Saturday, January 21, 2012

Conferences & Conventions

Several weeks ago, I guest posted on my friend and fellow author, Marian Allen's blog about Conferences & Conventions. When I wrote that post, I used the terms interchangeably, which apparently they aren't. Honestly, I don't know the difference, other than one might be larger than the other. So, if you know what the difference is, please leave me a comment below and explain. For my post today, I'm using both terms to mean the same.

On Marian's blog, I spoke mainly about one conference that I have attended, which also was my favorite, Magna cum Murder Crime Writing Festival. It's held every October in Muncie, Indiana. If you want to read about it, click on the Marian's blog link above. The photo on the left is from the 2010 Magna cum Murder and is me, and authors T. Lee Harris and Marian Allen.

Today, I want to talk about conferences and conventions in general and what you should expect from them. First, if you have a chance to go, do it. I have had so much fun at all the ones I have attended and have learned so much from them. You can usually find vendors selling books about writing, but also books to use for research in a variety of topics, and of course, authors that are attending will likely have their books for sell and will gladly autograph them for you.

There will also be workshops or panels that you can attend. Workshops could be about craft, marketing, research, or just about anything pertaining to writing. If the convention is specific to a particular genre, then the workshops and panels will be that also. At Magna, I attended a workshops about poisons given by a pharmacist, one about the history of SWAT and Hostage Negotiations, and my favorite one was Broken Bones, Ballistics and Backdrafts.

At a small romance writers convention that I attended once, they didn't break out into workshops or panels, but instead had panels for the whole group. One thing, that some conventions do is have agents or editors attend. You can sign up to a 5-10 minute pitch of your book to them. I did that and the agent actually asked me to send her the first three chapters. It was my first manuscript and she eventually rejected it, but the experience I gained from talking to her for that short time was priceless for me. I eventually met my current publisher at a conference last summer.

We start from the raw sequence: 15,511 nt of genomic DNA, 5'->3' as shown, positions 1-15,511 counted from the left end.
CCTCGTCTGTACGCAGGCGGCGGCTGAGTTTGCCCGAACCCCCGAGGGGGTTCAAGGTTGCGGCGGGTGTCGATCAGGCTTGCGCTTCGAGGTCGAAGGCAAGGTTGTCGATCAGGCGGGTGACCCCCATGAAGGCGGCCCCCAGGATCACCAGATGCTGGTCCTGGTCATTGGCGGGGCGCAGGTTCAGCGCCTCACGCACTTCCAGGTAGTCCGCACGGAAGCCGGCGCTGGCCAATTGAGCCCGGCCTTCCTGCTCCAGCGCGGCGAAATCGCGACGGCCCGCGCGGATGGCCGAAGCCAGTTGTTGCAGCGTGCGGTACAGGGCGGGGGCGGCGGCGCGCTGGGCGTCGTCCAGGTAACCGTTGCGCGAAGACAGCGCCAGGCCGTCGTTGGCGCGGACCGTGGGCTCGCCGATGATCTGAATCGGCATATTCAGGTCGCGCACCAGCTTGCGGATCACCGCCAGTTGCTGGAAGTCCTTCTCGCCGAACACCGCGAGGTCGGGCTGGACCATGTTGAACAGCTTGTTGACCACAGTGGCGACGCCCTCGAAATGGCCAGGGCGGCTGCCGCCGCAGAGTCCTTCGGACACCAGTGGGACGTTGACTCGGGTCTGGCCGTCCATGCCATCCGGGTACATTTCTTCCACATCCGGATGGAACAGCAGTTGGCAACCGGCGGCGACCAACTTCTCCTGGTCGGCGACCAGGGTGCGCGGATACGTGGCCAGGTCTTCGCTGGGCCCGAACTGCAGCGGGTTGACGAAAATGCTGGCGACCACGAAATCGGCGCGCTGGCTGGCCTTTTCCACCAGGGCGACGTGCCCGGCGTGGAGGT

Some things to think about when considering a conference or convention is cost. Will you be spending the night at hotel, how much is the registration fee, and how much are you able to spend on buying books. One conference I attended cost me around $200 with hotel, meals, and conference registration. It was close so I could drive to it, but some conventions farther away might require a flight, which really runs into money. Of course, if you're someone who is making money from your writing, all costs for attending are tax deductible, so keep those receipts.

If flying in for a conference, you might want to check on the dress code. Will it business casual, or just casual and will there a dinner that you need to dress up for? There's also the trip from the airport to the hotel or conference center that you'll need to make arrangements for.

Two important tips I was given before I attended my first convention, 1) don't wear a lot of perfume or powder. The scent may overpower the person, agent or editor sitting next to you. 2) If you are going to give a presentation or pitch your book, don't drink a carbonated beverage right before you're going to speak. And, one tip I have for presenters that will be wearing a wireless microphone, make sure it is turned off before and after your presentation. We don't want to hear your comments about the person in the back that fell asleep, or your bathroom habits.

Finally, the goal is to learn and have fun. I can't express how much fun I have had at the ones I've attended. I've met some great people, both authors and readers and I can't wait for the next one that I attend.


1 comment:

  1. "Convention (meeting), a large gathering of people who share a common interest."

    "A conference is a meeting of people that "confer" about a topic."

    So a convention may or may not have panels and workshops, or may just be a bunch of fans getting together to go, "OMG! That new surge protector magazine is the BEST!"

    A conference is about sharing information more than sharing enthusiasm, though that's probably part of a conference, too. A conference leans toward the professional.

    Hope you can make it to Magna this year. It's super!

    Marian Allen
    Fantasies, mysteries, comedies, recipes